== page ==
Anti-vaccine: Past, Present… and future?

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Early last week, news broke that the initial findings of Pfizer’s coronavirus vaccine showed a 90% efficacy rate against COVID-191. Although this brings new hope that life may soon resemble the normalcy, we all so crave, the scientific community is treading lightly as the full data is not available and even then, such data will require rigorous cross-examination.

However, after the logistical and manufacturing hurdles with creating millions of doses, the general public need to be willing to accept the vaccine. This has the potential to be somewhat a difficult task given the revival of various anti-vaccination movements. Global studies which aimed to map vaccine confidence are unearthing hotspots of hesitancy, presenting that confidence is remaining low, but improving across Europe, compared to that of other continents2. This poses an additional social and community challenge to improve confidence in vaccines, especially a COVID-19 one.

Confidence and the usage of a vaccine is shown to be intimately linked, as study by the Vaccine Confidence Project, at the London School of Hygiene and Tropical Medicine, found that individuals being confident in the importance and efficacy of a vaccine has the “strongest associations with vaccine uptake” when compared with other factors2.

Coming to terms with the existence of a community which aims to dismantle trust between scientists and society is difficult, but it is important to note that anti-vaccination groups have persisted and existed throughout history. Looking at the motivations, core values and drivers of those who sow distrust in a well-studied avenue of science might be the key to improving confidence and finally, the uptake of any vaccine.

A century old practice

Figure 1: Variola virus is the infectious agent causing smallpox which Edward Jenner popularised a vaccine for in the Western world.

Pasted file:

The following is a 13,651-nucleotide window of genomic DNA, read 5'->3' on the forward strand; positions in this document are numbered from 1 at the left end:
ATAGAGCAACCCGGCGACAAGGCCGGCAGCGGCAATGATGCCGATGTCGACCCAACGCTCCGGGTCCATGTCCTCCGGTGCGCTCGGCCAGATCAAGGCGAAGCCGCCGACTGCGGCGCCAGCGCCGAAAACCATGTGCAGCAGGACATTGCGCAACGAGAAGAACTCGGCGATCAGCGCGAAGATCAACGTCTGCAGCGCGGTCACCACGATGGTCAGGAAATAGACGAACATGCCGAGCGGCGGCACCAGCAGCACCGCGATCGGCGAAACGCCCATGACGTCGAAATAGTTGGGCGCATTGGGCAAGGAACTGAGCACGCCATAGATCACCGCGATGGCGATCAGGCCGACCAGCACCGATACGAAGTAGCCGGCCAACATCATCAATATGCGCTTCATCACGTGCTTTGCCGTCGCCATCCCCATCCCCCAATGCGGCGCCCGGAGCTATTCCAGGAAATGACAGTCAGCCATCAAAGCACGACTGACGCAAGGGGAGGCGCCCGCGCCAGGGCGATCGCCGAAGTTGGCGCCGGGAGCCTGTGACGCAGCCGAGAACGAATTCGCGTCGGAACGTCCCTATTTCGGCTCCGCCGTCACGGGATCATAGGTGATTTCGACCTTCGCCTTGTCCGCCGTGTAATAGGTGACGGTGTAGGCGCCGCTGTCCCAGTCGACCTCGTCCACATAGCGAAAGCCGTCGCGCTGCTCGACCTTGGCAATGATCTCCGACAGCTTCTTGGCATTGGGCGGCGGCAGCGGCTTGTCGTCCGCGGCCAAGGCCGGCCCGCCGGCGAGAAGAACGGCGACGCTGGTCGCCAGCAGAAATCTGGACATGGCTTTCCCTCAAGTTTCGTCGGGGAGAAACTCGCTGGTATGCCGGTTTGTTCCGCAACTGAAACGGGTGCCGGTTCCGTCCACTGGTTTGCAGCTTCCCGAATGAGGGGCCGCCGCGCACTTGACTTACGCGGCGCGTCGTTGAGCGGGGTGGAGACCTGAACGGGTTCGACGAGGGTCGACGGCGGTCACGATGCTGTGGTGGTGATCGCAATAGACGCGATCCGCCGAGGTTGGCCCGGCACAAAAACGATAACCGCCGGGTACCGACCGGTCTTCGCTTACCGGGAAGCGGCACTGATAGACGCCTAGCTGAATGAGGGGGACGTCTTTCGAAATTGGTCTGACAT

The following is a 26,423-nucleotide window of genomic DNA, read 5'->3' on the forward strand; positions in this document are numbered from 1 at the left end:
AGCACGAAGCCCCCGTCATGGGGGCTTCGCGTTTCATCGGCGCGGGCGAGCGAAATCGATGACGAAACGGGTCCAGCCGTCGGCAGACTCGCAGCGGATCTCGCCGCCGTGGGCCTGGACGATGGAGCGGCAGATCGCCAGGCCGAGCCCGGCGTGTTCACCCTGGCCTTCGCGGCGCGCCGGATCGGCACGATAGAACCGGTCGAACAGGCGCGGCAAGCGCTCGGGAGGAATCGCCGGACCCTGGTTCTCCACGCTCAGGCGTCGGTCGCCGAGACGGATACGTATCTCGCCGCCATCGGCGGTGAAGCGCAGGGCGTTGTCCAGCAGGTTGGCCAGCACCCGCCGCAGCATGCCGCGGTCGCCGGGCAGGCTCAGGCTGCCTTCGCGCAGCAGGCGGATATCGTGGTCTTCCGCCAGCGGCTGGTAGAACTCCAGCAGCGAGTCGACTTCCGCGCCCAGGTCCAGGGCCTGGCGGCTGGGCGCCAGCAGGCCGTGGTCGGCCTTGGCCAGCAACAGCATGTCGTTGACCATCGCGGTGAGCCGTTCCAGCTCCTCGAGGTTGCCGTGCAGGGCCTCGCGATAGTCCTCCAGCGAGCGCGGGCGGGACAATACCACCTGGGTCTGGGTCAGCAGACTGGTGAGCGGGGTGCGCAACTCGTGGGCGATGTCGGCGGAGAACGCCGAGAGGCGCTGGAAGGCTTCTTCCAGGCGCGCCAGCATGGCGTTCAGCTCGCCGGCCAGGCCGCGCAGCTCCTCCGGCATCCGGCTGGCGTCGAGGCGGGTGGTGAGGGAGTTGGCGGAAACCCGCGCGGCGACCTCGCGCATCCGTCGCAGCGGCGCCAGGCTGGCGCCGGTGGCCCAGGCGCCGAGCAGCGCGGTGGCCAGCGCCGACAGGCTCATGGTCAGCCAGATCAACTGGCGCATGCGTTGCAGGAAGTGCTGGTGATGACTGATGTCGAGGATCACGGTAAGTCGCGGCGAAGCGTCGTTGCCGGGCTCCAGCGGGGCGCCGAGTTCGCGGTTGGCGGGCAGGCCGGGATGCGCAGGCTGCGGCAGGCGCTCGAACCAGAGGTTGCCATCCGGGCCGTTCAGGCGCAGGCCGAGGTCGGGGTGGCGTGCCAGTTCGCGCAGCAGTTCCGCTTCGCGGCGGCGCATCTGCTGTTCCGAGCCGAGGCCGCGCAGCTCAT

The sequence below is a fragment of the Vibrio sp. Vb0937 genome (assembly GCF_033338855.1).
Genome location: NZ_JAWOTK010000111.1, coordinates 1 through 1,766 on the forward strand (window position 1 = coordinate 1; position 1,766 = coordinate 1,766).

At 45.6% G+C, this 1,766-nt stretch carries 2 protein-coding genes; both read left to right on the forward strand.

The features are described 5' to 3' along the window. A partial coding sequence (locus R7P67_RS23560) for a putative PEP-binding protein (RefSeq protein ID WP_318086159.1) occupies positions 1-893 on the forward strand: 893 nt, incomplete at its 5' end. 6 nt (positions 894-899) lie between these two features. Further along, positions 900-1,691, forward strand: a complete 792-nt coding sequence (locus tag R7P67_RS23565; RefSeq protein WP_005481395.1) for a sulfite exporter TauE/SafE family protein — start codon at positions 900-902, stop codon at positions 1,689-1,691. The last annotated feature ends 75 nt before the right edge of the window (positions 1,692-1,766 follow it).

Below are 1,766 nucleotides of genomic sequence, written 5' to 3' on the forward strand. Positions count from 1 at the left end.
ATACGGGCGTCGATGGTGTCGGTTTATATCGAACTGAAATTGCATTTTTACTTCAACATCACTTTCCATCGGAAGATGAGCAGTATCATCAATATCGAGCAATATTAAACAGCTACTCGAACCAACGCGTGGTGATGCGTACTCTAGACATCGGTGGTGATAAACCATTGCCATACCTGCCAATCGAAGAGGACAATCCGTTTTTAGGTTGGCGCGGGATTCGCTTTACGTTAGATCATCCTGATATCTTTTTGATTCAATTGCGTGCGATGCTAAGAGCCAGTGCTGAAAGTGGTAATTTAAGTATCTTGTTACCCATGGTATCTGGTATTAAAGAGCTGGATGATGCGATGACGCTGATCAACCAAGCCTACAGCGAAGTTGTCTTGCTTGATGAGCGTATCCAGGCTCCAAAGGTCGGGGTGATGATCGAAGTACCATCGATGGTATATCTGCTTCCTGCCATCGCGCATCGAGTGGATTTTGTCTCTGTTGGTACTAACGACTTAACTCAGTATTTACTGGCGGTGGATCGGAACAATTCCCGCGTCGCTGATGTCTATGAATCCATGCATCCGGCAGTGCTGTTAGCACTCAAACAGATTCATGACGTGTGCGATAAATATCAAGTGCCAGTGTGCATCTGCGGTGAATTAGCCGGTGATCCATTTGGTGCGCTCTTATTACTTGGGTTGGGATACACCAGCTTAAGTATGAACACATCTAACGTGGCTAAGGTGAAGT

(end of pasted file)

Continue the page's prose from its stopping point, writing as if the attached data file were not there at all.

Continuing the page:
The idea to use vaccines to manage infectious diseases has been around for at least a century and has been documented, as early as 1714, in parts of the Ottoman Empire, Europe and China3. Long before the 18th century, it is thought that these practises were carried out in parts of Africa and India when people were faced with an outbreak of various infectious diseases which include small pox4.

In the eighteenth century, smallpox (Figure 15) accounted for about 10% of all deaths and was especially aggressive within adolescents. Not only was the virus in question, easily spread and contagious, those who survived were left with physical disfigurements and could even go blind6. Since 1664 there were more than 320,000 recorded deaths from smallpox within London presenting the a need for a suitable treatment or preventative measure7.

Edward Jenner, a physician at the time, noticed that individuals which were exposed to infectious material from cowpox also presented immunity to smallpox. After a series of experiments presented that individuals could be protected from smallpox in this way, he showed his findings to the medical establishment who consequently accepted them. Jenner was the first individual to coin the term “vaccination” and to popularise it as a way to prevent disease outbreaks within the Western Hemisphere8.

The Vaccination and the Contagious Disease Acts of 1840-1867 in the UK which followed provided free vaccination of smallpox and later, made the vaccine compulsory to infants and teenagers. Penalties were issued to guardians and parents that did not abide. These laws were met with great resistance as they extended government powers into personal liberties due to the mounting public health crisis caused by small-pox9.

Mirroring: Past and Present Resistance